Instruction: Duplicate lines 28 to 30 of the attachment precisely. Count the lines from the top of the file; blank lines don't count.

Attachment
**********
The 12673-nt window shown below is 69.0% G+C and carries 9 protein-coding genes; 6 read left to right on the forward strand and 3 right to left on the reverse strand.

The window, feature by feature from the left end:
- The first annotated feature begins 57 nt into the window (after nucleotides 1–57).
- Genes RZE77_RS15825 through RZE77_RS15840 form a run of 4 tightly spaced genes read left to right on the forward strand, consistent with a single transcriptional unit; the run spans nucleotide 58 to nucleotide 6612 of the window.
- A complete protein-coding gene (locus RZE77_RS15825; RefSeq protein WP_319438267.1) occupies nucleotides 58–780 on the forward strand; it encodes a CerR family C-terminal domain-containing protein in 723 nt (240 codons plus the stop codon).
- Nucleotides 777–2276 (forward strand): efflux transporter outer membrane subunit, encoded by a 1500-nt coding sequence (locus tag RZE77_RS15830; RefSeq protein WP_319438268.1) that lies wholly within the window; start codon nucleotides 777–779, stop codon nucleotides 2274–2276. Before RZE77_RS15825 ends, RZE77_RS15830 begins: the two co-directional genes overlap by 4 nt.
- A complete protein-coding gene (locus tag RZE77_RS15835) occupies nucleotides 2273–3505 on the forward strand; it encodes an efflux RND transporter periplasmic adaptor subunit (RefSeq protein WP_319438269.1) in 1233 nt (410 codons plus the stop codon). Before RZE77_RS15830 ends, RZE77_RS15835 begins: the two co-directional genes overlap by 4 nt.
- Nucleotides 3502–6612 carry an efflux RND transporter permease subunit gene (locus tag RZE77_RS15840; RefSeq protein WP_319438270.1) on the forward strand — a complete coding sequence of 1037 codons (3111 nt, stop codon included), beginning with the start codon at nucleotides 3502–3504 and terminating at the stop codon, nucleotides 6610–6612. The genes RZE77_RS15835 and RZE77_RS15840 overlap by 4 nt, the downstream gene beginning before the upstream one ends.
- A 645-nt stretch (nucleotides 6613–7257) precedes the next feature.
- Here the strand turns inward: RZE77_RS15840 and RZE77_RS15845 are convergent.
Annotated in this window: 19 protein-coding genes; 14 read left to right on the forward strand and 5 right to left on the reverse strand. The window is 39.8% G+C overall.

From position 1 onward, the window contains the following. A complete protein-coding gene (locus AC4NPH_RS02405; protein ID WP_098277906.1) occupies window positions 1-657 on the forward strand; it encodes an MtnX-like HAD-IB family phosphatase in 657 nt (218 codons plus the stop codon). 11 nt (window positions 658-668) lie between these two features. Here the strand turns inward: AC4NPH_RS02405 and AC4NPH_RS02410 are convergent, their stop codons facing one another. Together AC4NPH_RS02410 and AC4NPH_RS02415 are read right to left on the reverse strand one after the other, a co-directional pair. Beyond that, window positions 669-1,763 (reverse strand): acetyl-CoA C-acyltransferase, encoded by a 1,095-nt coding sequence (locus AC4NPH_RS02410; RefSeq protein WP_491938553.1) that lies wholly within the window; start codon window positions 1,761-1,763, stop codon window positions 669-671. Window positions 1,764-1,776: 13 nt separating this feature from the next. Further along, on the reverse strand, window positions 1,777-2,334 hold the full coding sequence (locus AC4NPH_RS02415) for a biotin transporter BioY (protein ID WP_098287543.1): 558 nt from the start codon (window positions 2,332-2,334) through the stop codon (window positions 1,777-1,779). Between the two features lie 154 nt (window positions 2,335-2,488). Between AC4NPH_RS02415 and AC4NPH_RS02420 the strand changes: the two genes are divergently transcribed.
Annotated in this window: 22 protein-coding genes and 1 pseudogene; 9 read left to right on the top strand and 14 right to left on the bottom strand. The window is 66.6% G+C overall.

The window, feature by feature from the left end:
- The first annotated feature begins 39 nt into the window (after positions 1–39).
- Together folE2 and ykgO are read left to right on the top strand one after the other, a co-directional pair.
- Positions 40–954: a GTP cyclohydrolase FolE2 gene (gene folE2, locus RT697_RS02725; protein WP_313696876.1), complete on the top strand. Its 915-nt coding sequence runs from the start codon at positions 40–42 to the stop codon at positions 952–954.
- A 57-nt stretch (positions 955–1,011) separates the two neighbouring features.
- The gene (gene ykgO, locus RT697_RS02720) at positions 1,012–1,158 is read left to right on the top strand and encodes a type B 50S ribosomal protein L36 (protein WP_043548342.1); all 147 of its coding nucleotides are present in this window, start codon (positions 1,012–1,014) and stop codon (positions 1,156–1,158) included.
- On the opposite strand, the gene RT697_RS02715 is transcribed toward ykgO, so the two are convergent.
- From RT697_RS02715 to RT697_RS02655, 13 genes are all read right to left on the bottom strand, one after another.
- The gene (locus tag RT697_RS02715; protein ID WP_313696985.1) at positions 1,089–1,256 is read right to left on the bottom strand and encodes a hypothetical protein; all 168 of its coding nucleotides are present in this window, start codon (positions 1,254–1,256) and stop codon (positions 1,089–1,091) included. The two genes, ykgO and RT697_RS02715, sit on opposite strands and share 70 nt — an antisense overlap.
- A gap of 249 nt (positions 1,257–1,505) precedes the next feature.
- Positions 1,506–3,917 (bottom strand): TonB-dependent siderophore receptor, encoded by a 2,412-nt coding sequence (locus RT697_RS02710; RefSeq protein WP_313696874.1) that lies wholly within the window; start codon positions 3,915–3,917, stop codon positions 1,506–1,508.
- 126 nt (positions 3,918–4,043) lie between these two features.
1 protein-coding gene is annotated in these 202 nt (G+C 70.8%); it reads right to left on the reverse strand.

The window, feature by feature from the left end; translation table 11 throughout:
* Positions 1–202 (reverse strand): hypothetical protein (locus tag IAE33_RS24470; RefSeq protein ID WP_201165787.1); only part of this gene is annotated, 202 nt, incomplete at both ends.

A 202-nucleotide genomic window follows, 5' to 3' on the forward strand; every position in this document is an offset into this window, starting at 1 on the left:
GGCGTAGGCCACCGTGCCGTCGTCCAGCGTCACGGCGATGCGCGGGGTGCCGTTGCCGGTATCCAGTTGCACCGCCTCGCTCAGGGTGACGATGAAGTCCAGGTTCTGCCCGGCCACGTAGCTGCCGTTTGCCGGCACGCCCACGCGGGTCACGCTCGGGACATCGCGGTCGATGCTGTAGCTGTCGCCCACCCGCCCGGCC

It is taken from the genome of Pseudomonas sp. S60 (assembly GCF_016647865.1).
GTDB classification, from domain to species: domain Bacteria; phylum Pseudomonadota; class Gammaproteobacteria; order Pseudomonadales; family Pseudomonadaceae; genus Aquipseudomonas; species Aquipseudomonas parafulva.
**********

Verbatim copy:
* Positions 1–202 (reverse strand): hypothetical protein (locus tag IAE33_RS24470; RefSeq protein ID WP_201165787.1); only part of this gene is annotated, 202 nt, incomplete at both ends.

A 202-nucleotide genomic window follows, 5' to 3' on the forward strand; every position in this document is an offset into this window, starting at 1 on the left:
GGCGTAGGCCACCGTGCCGTCGTCCAGCGTCACGGCGATGCGCGGGGTGCCGTTGCCGGTATCCAGTTGCACCGCCTCGCTCAGGGTGACGATGAAGTCCAGGTTCTGCCCGGCCACGTAGCTGCCGTTTGCCGGCACGCCCACGCGGGTCACGCTCGGGACATCGCGGTCGATGCTGTAGCTGTCGCCCACCCGCCCGGCC